Bastille lead singer-songwriter, Dan Smith, breaks down their third album ‘Doom Days.’ The album is structured like a loose concept record with a discernible narrative cohesion. The album was developed during a time where the band members were finding themselves after their breakout single “Pompeii.”
Smith describes the concept of Doom Days as a direct reaction to their “big sprawling” 2016 sophomore record Wild World. That record had a heavier electronic dance influence. Smith said, “Touring Wild World meant singing songs about reacting to the world’s changes every night, and the production that we created around it was a very heightened version of those ideas — there was a lot going on.” he recalls. “We wanted to make a record that was all about pure hedonism and totally shut off from the problems of your life and issues of the world.”
“Quarter Past Midnight”
Smith wanted to articulate a feeling of when the evening’s over and people can go home and that there’s always a group of people that just wants to continue to venture off the night to see what’s going on. He wants people to feel like people are in the back of an Uber flying through the city and capturing the night light of the city at night.
He’s written 20 to 30 verse because there was so much to say but not much space to say it. He also wanted to allude to the characters being in this space where they’re not in control of what they’re doing, saying, or going.
It’s about stupid decisions the band members do when they know it’s not good for them. It’s also about a turning point in the relationship where you both know it’s toxic and is best to end things, but there’s that part of you that doesn’t want to let it go. The song speaks about collective decisions we seem to be making, that some people view either as great or bad, but ultimately we have to live through it. Smith wanted to litter the album with pop culture references.
Smith wanted the idea of this song to be about a passive observer at a house party and seeing all the ridiculous things that people do and say. Smith says sometimes when he knows what a song is about, he’ll slip down a rabbit hole of writing pages of lyrics and cutting back to picking favorite verses that can be hard.
One on end the song is about being that person that doesn’t want anyone to leave a party and wants the night to never end. It is also about a breakup and living in weird times where the world is polarized and people refuse to engage with each other and have a conversation.
“A Million Pieces”
This is a 90s nodding rave record about coming to a party while someone has cornered you about politics. The point of it is that having conversations about the topic is okay, but can that conversations be held until another time. The riff at the beginning is a nod to some riffs from the 90s.
This is the last song the band members wrote for the album. They had a week before the album was finished and Smith wanted to add another song. They were flying to Australia for three gigs and had one day at One Eyed Jack’s and went in to record the song. On the flight to Australia, Smith went to a studio in Melbourne to record the song.
Smith said, “So this weird song that happened in a week between London, L.A. and Melbourne essentially sums up everything we wanted to say on the album.” He needed to articulate what he was escaping from. He wanted it to have no structure and flow like a rap, and to cram in as many references and points about life and anxieties in 2019.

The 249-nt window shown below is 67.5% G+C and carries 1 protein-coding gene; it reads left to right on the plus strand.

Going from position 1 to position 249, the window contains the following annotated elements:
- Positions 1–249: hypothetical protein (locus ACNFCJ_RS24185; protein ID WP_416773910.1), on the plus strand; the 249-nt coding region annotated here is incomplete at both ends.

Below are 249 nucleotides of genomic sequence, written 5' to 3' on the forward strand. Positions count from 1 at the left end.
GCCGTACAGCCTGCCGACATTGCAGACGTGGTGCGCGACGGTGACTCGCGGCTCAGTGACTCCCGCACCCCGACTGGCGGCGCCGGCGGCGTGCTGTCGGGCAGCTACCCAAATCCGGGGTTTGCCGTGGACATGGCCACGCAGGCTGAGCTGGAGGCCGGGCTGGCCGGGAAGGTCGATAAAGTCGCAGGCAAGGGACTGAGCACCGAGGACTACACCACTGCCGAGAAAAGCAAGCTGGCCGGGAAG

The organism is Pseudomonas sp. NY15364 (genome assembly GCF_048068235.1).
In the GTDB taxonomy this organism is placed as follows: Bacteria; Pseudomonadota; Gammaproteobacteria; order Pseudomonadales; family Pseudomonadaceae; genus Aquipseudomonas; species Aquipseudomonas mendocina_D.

This was the first song that had breakbeat 90s sound. It’s about throwing yourself into the night with someone and feeling naive and having a blast till sunrise. Smith said, “Then there’s a quote at the end from a Russian gentleman talking about Russian rave culture at the end of the Soviet Union and suddenly feeling this freedom to do what you want and be hedonistic. I thought it summed up the sentiment well and they were up for us using it so we sampled that.”
The song came from their love of Frank Ocean’s album Blonde. The band wanted to do something that felt intimate, honest and kind of stoned and woozy that sums up that moment at 4:00 a.m. The feeling you get when you’re surrounded by people you may or may not know that have messed up contentment issues. They got their friend Rittipo, a saxophonist, on the track. It adds a beautiful nighttime vibe.
This song is one of the last tracks Smith wrote for the album. It’s a positive song about a hookup that both parties are engaged in and knowing they’ll never see each other again. Smith wanted to write something that felt warm and positive. He said he pushed himself to write in a different way with a big chorus and half-spoken tumble or words.
“Those Nights” might be my favorite song we’ve ever made. I wanted to build a track that felt like the end of the night; it’s woozy and aimless and blurry and maybe not really sure what’s going on, it’s the yearning for human contact,” said Smith. Rittipo came in and they listened to a lot of Bon Iver. He played a lot of jazz and they let Rittipo create a hazy nighttime warm hug feel. The band also got a gospel choir to come in the studio and used their vocals to feel as if you hear voices in your head. Smith wanted the beat to sound like it was coming from the room next door. For the outro, he wanted a musical outro that allowed the musicians they brought in to just go off on one.
The song is about waking up on the kitchen floor and suddenly the anxieties of everything that’s happened, the problems of the world you’ve been trying to forget, and then you get a phone call from that one person who can set your head straight.
He wanted the album to have an arc, it would have been easy to end it in a negative way, but forcing themselves to have a bit of optimism felt important to the album.
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